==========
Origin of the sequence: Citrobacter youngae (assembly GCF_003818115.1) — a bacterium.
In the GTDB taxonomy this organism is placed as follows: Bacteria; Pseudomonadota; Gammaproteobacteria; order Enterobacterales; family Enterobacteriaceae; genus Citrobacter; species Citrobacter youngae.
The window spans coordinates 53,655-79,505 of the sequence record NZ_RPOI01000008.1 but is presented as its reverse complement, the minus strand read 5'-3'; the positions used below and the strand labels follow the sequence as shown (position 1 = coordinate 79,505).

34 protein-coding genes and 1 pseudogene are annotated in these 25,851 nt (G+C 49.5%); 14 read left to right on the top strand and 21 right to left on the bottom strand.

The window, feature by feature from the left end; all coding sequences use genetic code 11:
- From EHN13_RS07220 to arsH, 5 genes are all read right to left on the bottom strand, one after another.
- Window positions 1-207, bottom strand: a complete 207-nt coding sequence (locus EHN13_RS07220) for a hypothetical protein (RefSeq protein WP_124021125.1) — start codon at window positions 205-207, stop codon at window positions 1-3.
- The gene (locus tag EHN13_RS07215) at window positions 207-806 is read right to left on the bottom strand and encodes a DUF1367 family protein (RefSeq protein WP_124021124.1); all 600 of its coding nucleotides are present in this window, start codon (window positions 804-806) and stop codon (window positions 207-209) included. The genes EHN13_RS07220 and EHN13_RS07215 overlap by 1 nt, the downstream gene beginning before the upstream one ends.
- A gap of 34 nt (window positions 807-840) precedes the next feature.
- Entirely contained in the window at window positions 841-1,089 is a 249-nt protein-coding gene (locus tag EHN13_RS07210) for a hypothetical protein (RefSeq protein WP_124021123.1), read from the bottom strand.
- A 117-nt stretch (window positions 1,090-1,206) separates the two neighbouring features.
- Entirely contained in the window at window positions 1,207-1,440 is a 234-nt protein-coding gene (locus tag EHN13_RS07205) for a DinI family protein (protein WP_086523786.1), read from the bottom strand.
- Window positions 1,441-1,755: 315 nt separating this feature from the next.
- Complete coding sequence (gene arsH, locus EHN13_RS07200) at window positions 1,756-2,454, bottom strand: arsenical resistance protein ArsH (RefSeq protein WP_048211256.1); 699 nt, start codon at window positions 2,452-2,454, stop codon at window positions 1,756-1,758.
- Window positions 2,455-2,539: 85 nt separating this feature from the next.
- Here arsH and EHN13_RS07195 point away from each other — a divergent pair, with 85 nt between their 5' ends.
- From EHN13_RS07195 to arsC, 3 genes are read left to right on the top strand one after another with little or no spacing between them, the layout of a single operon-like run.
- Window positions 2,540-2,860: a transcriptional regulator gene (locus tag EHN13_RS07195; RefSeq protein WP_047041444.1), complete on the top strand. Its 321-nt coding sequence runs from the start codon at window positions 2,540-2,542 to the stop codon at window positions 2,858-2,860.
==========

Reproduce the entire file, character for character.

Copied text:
Origin of the sequence: Citrobacter youngae (assembly GCF_003818115.1) — a bacterium.
In the GTDB taxonomy this organism is placed as follows: Bacteria; Pseudomonadota; Gammaproteobacteria; order Enterobacterales; family Enterobacteriaceae; genus Citrobacter; species Citrobacter youngae.
The window spans coordinates 53,655-79,505 of the sequence record NZ_RPOI01000008.1 but is presented as its reverse complement, the minus strand read 5'-3'; the positions used below and the strand labels follow the sequence as shown (position 1 = coordinate 79,505).

34 protein-coding genes and 1 pseudogene are annotated in these 25,851 nt (G+C 49.5%); 14 read left to right on the top strand and 21 right to left on the bottom strand.

The window, feature by feature from the left end; all coding sequences use genetic code 11:
- From EHN13_RS07220 to arsH, 5 genes are all read right to left on the bottom strand, one after another.
- Window positions 1-207, bottom strand: a complete 207-nt coding sequence (locus EHN13_RS07220) for a hypothetical protein (RefSeq protein WP_124021125.1) — start codon at window positions 205-207, stop codon at window positions 1-3.
- The gene (locus tag EHN13_RS07215) at window positions 207-806 is read right to left on the bottom strand and encodes a DUF1367 family protein (RefSeq protein WP_124021124.1); all 600 of its coding nucleotides are present in this window, start codon (window positions 804-806) and stop codon (window positions 207-209) included. The genes EHN13_RS07220 and EHN13_RS07215 overlap by 1 nt, the downstream gene beginning before the upstream one ends.
- A gap of 34 nt (window positions 807-840) precedes the next feature.
- Entirely contained in the window at window positions 841-1,089 is a 249-nt protein-coding gene (locus tag EHN13_RS07210) for a hypothetical protein (RefSeq protein WP_124021123.1), read from the bottom strand.
- A 117-nt stretch (window positions 1,090-1,206) separates the two neighbouring features.
- Entirely contained in the window at window positions 1,207-1,440 is a 234-nt protein-coding gene (locus tag EHN13_RS07205) for a DinI family protein (protein WP_086523786.1), read from the bottom strand.
- Window positions 1,441-1,755: 315 nt separating this feature from the next.
- Complete coding sequence (gene arsH, locus EHN13_RS07200) at window positions 1,756-2,454, bottom strand: arsenical resistance protein ArsH (RefSeq protein WP_048211256.1); 699 nt, start codon at window positions 2,452-2,454, stop codon at window positions 1,756-1,758.
- Window positions 2,455-2,539: 85 nt separating this feature from the next.
- Here arsH and EHN13_RS07195 point away from each other — a divergent pair, with 85 nt between their 5' ends.
- From EHN13_RS07195 to arsC, 3 genes are read left to right on the top strand one after another with little or no spacing between them, the layout of a single operon-like run.
- Window positions 2,540-2,860: a transcriptional regulator gene (locus tag EHN13_RS07195; RefSeq protein WP_047041444.1), complete on the top strand. Its 321-nt coding sequence runs from the start codon at window positions 2,540-2,542 to the stop codon at window positions 2,858-2,860.